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Weblogs and Literary Response: Socially Situated Identities and Hybrid Social Languages in English Class Blogs
ARTICLE

Journal of Adolescent & Adult Literacy Volume 51, Number 7, ISSN 1081-3004

Abstract

Students engaged in literary response on weblogs they wrote and maintained for an 11th-grade English class. Three focal students, all members of a “regular” American Literature class in a school that is highly invested in The College Board's Advanced Placement program, forge hybrid social languages from the discourse of formal literary analysis and the discourse of digital writing. In doing so, they position themselves as “serious literature students” by employing tools of literary analysis modeled and expected by English teachers at this school, and as “web-literate communicators” by playing with language in ways that would not ordinarily be sanctioned as appropriate in English classes. In addition, each student borrows from other intertextual social languages to read class texts in new and unsanctioned ways, sometimes consciously and unconsciously pushing against dominant school culture. (Contains 3 tables.)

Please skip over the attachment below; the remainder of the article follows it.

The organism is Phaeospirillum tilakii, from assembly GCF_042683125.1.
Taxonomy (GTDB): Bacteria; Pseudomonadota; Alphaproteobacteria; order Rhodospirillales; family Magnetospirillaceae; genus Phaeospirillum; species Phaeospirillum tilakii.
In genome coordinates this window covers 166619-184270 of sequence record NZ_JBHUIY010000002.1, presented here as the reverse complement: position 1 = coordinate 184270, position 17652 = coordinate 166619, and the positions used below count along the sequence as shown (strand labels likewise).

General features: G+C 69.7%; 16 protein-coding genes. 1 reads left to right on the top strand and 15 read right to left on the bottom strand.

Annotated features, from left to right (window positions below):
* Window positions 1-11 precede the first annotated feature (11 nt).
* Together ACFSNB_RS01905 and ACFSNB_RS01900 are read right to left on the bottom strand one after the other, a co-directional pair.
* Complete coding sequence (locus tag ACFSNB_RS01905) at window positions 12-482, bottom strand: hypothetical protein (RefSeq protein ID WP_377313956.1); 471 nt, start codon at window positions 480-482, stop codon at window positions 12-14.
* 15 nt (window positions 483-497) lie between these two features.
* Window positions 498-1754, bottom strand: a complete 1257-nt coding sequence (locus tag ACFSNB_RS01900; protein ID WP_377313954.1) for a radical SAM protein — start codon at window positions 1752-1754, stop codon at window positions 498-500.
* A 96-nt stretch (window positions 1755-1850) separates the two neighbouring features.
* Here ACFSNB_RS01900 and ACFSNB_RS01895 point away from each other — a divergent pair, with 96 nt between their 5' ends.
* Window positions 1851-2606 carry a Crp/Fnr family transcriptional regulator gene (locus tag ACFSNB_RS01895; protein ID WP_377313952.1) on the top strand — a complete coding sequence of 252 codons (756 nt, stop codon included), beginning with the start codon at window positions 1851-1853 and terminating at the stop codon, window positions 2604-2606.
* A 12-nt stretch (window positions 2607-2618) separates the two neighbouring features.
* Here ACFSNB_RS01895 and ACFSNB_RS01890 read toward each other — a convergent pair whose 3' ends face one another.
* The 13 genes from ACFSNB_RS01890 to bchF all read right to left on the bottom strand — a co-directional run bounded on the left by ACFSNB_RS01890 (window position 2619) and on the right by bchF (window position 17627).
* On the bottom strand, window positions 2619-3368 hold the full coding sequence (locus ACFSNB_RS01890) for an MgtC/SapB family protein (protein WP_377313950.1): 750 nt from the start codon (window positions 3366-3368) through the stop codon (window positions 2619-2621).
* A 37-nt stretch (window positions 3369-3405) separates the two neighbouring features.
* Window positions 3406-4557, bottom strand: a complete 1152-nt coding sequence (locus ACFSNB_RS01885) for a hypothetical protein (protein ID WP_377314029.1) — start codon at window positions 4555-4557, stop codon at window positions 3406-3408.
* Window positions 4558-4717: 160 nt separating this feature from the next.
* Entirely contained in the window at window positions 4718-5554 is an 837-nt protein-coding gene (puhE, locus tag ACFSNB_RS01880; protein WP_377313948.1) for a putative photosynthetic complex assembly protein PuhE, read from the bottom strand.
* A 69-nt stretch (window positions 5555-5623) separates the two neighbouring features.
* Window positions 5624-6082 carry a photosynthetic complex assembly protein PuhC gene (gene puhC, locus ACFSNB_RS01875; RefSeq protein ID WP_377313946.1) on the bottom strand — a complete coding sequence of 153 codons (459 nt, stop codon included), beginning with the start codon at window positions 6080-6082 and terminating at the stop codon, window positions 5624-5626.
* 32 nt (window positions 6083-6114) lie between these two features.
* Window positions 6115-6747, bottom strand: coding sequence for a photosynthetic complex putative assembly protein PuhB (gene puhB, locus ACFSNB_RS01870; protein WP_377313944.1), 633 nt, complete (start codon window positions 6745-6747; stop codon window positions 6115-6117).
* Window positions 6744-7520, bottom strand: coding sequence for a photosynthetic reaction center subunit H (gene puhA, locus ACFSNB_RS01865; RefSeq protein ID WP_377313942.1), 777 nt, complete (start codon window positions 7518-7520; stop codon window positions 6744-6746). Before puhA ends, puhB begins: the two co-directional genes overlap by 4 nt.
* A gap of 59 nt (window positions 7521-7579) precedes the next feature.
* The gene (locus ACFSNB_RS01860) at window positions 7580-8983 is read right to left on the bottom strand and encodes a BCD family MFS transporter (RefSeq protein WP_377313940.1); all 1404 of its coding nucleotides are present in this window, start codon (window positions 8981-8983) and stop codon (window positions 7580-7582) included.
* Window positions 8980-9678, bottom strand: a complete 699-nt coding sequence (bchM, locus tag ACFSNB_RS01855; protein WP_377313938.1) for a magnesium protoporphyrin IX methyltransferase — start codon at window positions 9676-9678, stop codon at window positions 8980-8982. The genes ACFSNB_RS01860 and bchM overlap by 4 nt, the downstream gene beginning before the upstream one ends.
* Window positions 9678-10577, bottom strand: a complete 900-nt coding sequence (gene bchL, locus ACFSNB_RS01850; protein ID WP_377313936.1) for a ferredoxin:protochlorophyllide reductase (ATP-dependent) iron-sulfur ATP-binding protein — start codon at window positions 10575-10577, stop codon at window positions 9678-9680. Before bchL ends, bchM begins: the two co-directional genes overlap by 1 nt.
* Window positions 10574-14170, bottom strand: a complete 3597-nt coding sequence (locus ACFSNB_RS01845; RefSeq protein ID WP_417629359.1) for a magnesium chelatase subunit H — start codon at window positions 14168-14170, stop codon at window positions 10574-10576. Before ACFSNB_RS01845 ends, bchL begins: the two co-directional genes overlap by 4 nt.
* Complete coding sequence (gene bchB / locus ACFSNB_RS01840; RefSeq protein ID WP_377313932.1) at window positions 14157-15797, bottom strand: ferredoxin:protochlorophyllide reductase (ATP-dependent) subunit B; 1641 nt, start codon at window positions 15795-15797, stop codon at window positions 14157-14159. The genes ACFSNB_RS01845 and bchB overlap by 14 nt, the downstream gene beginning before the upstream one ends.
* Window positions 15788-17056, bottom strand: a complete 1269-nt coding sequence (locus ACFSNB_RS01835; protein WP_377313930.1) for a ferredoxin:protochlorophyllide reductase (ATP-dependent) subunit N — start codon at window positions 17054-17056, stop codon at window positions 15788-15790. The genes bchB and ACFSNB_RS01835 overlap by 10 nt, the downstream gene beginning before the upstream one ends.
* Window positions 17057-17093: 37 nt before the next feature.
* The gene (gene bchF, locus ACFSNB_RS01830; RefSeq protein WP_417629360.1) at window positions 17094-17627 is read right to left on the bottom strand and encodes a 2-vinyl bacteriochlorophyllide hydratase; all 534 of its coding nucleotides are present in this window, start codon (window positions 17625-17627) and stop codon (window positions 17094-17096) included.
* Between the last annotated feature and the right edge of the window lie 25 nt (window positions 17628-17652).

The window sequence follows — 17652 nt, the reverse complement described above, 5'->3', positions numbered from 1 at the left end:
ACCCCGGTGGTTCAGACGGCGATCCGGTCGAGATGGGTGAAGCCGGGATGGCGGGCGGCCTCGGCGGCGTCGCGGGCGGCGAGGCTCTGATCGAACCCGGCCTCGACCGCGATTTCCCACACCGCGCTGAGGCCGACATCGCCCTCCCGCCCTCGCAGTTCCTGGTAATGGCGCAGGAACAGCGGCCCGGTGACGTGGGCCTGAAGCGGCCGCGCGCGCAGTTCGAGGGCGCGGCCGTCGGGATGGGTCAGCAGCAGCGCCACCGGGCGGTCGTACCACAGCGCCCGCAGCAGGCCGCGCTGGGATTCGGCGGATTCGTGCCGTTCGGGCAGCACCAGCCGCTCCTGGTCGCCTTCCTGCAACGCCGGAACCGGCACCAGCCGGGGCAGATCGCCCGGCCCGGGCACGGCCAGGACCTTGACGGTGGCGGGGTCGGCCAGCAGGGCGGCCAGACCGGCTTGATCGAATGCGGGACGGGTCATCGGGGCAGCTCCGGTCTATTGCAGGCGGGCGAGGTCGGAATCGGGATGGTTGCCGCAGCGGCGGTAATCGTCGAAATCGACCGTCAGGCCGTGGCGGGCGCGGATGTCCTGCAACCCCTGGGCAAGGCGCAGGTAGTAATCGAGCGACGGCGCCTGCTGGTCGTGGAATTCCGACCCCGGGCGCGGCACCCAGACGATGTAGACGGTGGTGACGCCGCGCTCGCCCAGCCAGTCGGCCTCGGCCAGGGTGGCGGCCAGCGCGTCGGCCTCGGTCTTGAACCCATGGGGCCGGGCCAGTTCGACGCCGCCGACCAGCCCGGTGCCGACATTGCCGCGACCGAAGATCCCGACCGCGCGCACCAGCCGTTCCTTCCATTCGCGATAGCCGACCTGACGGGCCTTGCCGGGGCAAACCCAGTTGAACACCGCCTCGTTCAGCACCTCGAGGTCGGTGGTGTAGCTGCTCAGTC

Citation

West, K.C. (2008). Weblogs and Literary Response: Socially Situated Identities and Hybrid Social Languages in English Class Blogs. Journal of Adolescent & Adult Literacy, 51(7), 588-598. Retrieved March 26, 2019 from .

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Cited By

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  2. Synthèse critique des connaissances sur l'écriture électronique à l'aide du blogue au primaire et au secondaire

    Stéphane Allaire, Pascale Thériault, Evelyne Lalancette & Evelyne Lalancette, Université du Québec à Chicoutimi

    Canadian Journal of Learning and Technology / La revue canadienne de l’apprentissage et de la technologie Vol. 37, No. 1 (Apr 21, 2011)

  3. Collaborative Software and Focused Distraction in the Classroom (Revised)

    Steve Rhine, Willamette University, United States; Mark Bailey, Pacific University, United States

    Journal of Technology and Teacher Education Vol. 19, No. 4 (October 2011) pp. 423–447

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